2010-05-01

Reflection: Linux Mint GNOME

I have been using Linux Mint for exactly one year (as of this day). I thought it would be good to reflect on this year of use.
I was preparing for AP exams for the days before. It was a Friday evening, and I was getting a little tired of studying, and the more I thought about it, the more sick I was of Windows. I had been meaning to install Ubuntu for a while but had never gotten the time (or willpower, for that matter) until that day. Also, a few weeks before, one of my friends mentioned Linux Mint as a much cooler alternative to (and based off of) Ubuntu, so I thought of installing Linux Mint instead. That day, I was finally disgusted enough with Windows to dive in and try Linux Mint (at that time version 6 "Felicia" GNOME); also, it was a nice diversion from all of that studying.
Follow the jump to read more about how that has turned out.

I searched "linux mint" on Google and found the website. I pored over the installation/usage manual (which, incidentally, is very well put together and very thorough - a must-read for those new to Linux) so that I could know exactly what to do. I downloaded InfraRecorder to burn the ISO image to a CD. I kept the CD in the tray and restarted my computer. I picked the default menu entry in the boot menu: this didn't work, so I tried again and tried "compatibility mode" - this worked. I waited for the system to automatically log me in, and I was bedazzled by what I saw! Everything just seemed so fresh and "minty" compared to Windows XP. I was also pleased to see that YouTube and other such sites worked out of the box. I decided to go ahead and install it. I was happy to see the installation was so simple, as I had never really used Linux before. All I needed to do was drag the slider to make room for Linux Mint.
(I later found out that I installed Linux Mint 6 "Felicia" on my secondary hard disk. Oh well. It didn't cause any issues.)
That said, I never really tweaked my system - I just used it for web browsing, online chatting, and document creation, which worked perfectly for me.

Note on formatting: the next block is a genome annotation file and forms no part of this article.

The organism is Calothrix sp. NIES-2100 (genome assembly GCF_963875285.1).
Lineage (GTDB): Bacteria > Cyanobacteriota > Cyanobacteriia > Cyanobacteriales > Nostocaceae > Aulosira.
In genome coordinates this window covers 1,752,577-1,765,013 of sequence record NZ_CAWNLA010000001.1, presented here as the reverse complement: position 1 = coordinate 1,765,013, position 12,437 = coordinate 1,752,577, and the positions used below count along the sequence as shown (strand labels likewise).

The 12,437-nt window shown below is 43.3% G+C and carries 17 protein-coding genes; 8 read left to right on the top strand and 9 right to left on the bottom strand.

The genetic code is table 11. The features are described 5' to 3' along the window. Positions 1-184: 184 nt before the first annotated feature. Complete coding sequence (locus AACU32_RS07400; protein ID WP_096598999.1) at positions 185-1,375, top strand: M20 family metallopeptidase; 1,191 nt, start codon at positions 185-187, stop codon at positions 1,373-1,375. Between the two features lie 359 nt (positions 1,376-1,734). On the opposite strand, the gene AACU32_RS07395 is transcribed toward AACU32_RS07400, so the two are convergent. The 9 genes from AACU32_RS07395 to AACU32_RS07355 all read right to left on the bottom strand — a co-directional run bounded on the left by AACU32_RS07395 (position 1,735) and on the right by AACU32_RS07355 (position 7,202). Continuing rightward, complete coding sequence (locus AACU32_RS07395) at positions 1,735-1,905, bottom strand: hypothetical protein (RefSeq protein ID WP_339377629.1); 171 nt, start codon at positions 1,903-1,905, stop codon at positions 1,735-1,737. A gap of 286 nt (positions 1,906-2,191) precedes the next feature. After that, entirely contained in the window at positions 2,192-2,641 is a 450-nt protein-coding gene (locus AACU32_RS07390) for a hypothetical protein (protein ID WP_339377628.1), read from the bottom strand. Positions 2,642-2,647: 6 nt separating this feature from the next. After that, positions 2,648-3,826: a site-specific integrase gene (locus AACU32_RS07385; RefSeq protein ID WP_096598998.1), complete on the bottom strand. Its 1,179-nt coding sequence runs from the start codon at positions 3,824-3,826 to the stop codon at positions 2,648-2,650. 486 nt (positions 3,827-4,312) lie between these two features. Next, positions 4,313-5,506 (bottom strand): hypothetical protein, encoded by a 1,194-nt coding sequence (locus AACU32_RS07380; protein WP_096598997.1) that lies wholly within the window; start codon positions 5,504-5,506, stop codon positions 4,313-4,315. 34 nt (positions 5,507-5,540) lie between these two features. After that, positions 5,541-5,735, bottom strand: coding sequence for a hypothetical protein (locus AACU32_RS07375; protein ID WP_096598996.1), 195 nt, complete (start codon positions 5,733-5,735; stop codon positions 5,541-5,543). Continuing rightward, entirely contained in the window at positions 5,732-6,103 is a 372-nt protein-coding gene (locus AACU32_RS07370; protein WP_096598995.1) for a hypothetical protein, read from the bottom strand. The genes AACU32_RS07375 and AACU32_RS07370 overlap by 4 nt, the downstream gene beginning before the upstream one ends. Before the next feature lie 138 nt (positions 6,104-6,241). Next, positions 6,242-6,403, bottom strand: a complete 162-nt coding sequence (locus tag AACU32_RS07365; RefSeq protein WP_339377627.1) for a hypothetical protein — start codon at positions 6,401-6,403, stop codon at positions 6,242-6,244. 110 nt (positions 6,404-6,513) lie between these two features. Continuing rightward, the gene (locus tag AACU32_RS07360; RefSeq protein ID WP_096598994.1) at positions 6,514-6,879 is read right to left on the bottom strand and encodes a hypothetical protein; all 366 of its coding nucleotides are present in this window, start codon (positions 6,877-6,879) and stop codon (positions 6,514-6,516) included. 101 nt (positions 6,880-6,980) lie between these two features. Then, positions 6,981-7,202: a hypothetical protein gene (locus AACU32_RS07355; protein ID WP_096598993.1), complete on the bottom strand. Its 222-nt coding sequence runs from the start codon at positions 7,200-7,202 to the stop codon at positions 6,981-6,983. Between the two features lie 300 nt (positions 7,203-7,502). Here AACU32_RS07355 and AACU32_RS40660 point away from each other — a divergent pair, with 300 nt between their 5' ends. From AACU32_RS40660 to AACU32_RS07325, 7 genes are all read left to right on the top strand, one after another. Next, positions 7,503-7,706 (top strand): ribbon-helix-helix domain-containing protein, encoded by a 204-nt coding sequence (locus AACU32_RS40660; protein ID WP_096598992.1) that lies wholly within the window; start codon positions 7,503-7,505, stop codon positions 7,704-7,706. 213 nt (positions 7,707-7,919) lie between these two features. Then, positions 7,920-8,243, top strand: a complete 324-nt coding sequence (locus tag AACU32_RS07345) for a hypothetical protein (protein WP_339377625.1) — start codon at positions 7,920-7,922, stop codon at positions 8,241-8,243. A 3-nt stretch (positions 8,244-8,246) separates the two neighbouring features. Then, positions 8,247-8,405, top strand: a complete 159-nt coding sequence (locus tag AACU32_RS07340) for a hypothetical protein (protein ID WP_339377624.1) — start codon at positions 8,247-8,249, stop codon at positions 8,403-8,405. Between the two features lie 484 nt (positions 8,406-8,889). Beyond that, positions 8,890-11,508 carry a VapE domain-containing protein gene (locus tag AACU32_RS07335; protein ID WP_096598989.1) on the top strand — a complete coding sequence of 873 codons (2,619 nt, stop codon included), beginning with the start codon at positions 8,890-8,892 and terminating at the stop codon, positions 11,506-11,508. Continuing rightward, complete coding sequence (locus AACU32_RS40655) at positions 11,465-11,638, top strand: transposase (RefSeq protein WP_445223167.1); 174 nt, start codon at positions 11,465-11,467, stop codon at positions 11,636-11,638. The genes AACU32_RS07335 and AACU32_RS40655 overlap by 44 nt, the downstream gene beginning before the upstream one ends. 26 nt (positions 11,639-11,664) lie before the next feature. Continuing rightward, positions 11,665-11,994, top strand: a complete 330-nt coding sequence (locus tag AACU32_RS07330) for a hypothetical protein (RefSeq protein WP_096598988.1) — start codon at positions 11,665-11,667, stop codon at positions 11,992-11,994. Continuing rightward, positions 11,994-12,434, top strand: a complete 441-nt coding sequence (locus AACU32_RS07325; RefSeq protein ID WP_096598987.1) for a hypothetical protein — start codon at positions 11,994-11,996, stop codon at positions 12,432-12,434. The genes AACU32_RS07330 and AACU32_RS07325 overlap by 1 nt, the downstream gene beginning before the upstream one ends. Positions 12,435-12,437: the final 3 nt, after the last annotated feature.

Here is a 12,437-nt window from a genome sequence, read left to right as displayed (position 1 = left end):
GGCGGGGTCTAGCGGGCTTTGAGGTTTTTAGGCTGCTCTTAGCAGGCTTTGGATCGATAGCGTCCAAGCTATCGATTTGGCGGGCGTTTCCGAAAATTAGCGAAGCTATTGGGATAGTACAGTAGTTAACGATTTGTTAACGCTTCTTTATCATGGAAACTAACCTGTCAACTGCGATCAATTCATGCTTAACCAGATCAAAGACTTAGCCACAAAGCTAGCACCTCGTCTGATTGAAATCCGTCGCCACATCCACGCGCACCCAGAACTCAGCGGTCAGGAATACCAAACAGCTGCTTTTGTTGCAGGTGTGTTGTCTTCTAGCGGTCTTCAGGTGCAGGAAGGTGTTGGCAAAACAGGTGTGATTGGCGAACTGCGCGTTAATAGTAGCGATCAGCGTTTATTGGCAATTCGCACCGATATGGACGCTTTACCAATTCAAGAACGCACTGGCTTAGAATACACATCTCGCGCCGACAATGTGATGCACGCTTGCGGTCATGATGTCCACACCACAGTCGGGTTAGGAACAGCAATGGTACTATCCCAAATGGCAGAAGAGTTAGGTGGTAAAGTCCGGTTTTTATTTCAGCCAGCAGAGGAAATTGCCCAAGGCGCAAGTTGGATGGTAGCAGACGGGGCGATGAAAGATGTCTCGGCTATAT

As I look back, I probably should have waited a little longer before installing, as version 7 "Gloria" GNOME came out just a few weeks later. I decided to install that; the process was the same (and I was blown away by the much nicer aesthetics) as before, but this time, I installed it on the primary hard disk.
The first picture shows the default look of both versions' desktops. I have since then tweaked Linux Mint 7 quite a bit. Following this is a picture of what it looks like now.
As you can see, I moved the bottom bar to the top. I swapped out the Mint menu for the GNOME menu. I installed the GNOME global menu panel applet and put it on - it gives the universal window menu on the top, conserving screen space, which I like. I have a few other random panel applets there too. On the bottom, instead of a regular window switcher, I have a dock, as it saves screen space (by only showing icons and not full application names) and has some other cool applets too. For that, I will say that Apple really got the GUI right for Mac OS X.
One thing that I wasn't too happy about was the inability to use desktop effects. I found out that the graphics driver used was the generic "vesa" driver, which provides basic functionality for pretty much any card but no 3D-acceleration (which is required for desktop effects). This also meant that I couldn't run programs like Project64 for my Nintendo-64 games on the computer. However, as of 2 days ago, this changed: I installed the "ati" driver, which allows for full 3D-acceleration. Hence, I went overboard with effects in joy (and now I can play Project64 too!). Following this are the desktop cube, unfolded desktop cube, desktop fire, Expo, window flip, transparent window borders, and deformed desktop cube effects, respectively.










































After having used Linux Mint for a year, I can only give it my absolute highest recommendation. It comes with a whole host of software out of the box (even in the live CD), and works with a whole lot of hardware (even hardware that in some cases Windows can't work with). While it certainly won't be perfect for everuone, it is a great operating system for anyone needing an operating system free of charge, wanting to experience Linux or the benefits of free software, or wanting to get out of the Microsoft ecosystem. I will soon be getting a new laptop, and I intend to install the next version of Linux Mint GNOME (version 9 "Isadora") on it at once.

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